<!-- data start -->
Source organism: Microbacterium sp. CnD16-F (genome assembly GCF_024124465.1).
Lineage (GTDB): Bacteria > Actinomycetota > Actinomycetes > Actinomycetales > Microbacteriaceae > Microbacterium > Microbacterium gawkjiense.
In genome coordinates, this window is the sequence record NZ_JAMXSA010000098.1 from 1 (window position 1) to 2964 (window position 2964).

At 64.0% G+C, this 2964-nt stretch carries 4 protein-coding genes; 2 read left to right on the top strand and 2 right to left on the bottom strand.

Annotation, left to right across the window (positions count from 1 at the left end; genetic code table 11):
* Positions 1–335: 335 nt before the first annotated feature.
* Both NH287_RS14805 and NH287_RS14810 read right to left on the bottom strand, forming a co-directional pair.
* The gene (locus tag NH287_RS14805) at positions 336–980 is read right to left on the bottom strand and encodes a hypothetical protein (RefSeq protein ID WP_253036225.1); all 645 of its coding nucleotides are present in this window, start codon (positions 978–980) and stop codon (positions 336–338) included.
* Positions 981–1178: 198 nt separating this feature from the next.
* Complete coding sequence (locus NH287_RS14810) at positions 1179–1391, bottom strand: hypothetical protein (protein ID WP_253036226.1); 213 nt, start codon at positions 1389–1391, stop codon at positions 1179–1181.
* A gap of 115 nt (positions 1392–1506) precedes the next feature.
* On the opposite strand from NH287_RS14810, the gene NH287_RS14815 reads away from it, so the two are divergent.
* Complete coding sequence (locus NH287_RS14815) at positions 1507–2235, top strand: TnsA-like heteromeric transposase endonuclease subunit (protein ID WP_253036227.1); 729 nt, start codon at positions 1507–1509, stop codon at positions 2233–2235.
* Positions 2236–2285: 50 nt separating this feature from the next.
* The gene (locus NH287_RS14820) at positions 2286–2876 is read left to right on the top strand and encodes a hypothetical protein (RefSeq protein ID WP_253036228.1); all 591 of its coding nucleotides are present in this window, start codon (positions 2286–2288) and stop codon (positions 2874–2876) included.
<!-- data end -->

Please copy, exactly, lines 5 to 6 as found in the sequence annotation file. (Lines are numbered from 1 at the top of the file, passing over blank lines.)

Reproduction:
Annotation, left to right across the window (positions count from 1 at the left end; genetic code table 11):
* Positions 1–335: 335 nt before the first annotated feature.